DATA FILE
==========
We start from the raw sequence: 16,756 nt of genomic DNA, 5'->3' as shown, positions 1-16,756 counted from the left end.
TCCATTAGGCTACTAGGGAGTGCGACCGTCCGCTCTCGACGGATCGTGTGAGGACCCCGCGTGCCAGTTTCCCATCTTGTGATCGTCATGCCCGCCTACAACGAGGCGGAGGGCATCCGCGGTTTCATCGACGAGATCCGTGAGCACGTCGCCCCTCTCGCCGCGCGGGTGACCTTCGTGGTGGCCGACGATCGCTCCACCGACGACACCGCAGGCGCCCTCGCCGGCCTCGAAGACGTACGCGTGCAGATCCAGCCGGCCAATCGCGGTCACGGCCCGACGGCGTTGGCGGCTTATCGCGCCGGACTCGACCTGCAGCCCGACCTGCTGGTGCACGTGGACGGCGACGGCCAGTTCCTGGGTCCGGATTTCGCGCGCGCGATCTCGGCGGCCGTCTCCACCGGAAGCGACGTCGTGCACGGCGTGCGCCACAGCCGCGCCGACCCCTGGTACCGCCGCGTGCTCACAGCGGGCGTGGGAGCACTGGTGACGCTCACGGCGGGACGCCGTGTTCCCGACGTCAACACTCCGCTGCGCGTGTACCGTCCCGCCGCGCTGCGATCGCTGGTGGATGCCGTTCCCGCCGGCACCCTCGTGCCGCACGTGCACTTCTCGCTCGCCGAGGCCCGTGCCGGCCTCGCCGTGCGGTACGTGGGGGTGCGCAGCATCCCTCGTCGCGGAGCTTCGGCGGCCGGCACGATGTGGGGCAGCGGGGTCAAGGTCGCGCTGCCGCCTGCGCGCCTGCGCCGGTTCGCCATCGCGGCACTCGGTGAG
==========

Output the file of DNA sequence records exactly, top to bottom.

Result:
We start from the raw sequence: 16,756 nt of genomic DNA, 5'->3' as shown, positions 1-16,756 counted from the left end.
TCCATTAGGCTACTAGGGAGTGCGACCGTCCGCTCTCGACGGATCGTGTGAGGACCCCGCGTGCCAGTTTCCCATCTTGTGATCGTCATGCCCGCCTACAACGAGGCGGAGGGCATCCGCGGTTTCATCGACGAGATCCGTGAGCACGTCGCCCCTCTCGCCGCGCGGGTGACCTTCGTGGTGGCCGACGATCGCTCCACCGACGACACCGCAGGCGCCCTCGCCGGCCTCGAAGACGTACGCGTGCAGATCCAGCCGGCCAATCGCGGTCACGGCCCGACGGCGTTGGCGGCTTATCGCGCCGGACTCGACCTGCAGCCCGACCTGCTGGTGCACGTGGACGGCGACGGCCAGTTCCTGGGTCCGGATTTCGCGCGCGCGATCTCGGCGGCCGTCTCCACCGGAAGCGACGTCGTGCACGGCGTGCGCCACAGCCGCGCCGACCCCTGGTACCGCCGCGTGCTCACAGCGGGCGTGGGAGCACTGGTGACGCTCACGGCGGGACGCCGTGTTCCCGACGTCAACACTCCGCTGCGCGTGTACCGTCCCGCCGCGCTGCGATCGCTGGTGGATGCCGTTCCCGCCGGCACCCTCGTGCCGCACGTGCACTTCTCGCTCGCCGAGGCCCGTGCCGGCCTCGCCGTGCGGTACGTGGGGGTGCGCAGCATCCCTCGTCGCGGAGCTTCGGCGGCCGGCACGATGTGGGGCAGCGGGGTCAAGGTCGCGCTGCCGCCTGCGCGCCTGCGCCGGTTCGCCATCGCGGCACTCGGTGAG